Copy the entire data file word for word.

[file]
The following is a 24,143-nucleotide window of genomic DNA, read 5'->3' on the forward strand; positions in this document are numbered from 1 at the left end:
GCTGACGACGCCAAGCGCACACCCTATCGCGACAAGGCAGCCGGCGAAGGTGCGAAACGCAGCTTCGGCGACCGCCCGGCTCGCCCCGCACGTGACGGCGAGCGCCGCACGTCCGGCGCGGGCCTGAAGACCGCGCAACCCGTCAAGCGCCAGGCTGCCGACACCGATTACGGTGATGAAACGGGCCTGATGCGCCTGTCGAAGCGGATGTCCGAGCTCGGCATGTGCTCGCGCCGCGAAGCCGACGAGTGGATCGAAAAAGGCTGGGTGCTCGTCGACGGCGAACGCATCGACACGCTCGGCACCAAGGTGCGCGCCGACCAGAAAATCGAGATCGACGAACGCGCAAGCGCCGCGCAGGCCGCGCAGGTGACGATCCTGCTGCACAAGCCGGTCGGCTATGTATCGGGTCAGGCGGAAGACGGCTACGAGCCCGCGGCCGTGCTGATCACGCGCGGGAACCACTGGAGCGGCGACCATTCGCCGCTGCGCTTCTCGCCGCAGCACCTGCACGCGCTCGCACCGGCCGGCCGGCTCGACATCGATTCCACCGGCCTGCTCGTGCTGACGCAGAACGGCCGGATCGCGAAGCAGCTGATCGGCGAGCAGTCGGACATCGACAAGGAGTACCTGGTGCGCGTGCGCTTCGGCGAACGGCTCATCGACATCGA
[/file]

The following is a 24,143-nucleotide window of genomic DNA, read 5'->3' on the forward strand; positions in this document are numbered from 1 at the left end:
GCTGACGACGCCAAGCGCACACCCTATCGCGACAAGGCAGCCGGCGAAGGTGCGAAACGCAGCTTCGGCGACCGCCCGGCTCGCCCCGCACGTGACGGCGAGCGCCGCACGTCCGGCGCGGGCCTGAAGACCGCGCAACCCGTCAAGCGCCAGGCTGCCGACACCGATTACGGTGATGAAACGGGCCTGATGCGCCTGTCGAAGCGGATGTCCGAGCTCGGCATGTGCTCGCGCCGCGAAGCCGACGAGTGGATCGAAAAAGGCTGGGTGCTCGTCGACGGCGAACGCATCGACACGCTCGGCACCAAGGTGCGCGCCGACCAGAAAATCGAGATCGACGAACGCGCAAGCGCCGCGCAGGCCGCGCAGGTGACGATCCTGCTGCACAAGCCGGTCGGCTATGTATCGGGTCAGGCGGAAGACGGCTACGAGCCCGCGGCCGTGCTGATCACGCGCGGGAACCACTGGAGCGGCGACCATTCGCCGCTGCGCTTCTCGCCGCAGCACCTGCACGCGCTCGCACCGGCCGGCCGGCTCGACATCGATTCCACCGGCCTGCTCGTGCTGACGCAGAACGGCCGGATCGCGAAGCAGCTGATCGGCGAGCAGTCGGACATCGACAAGGAGTACCTGGTGCGCGTGCGCTTCGGCGAACGGCTCATCGACATCGA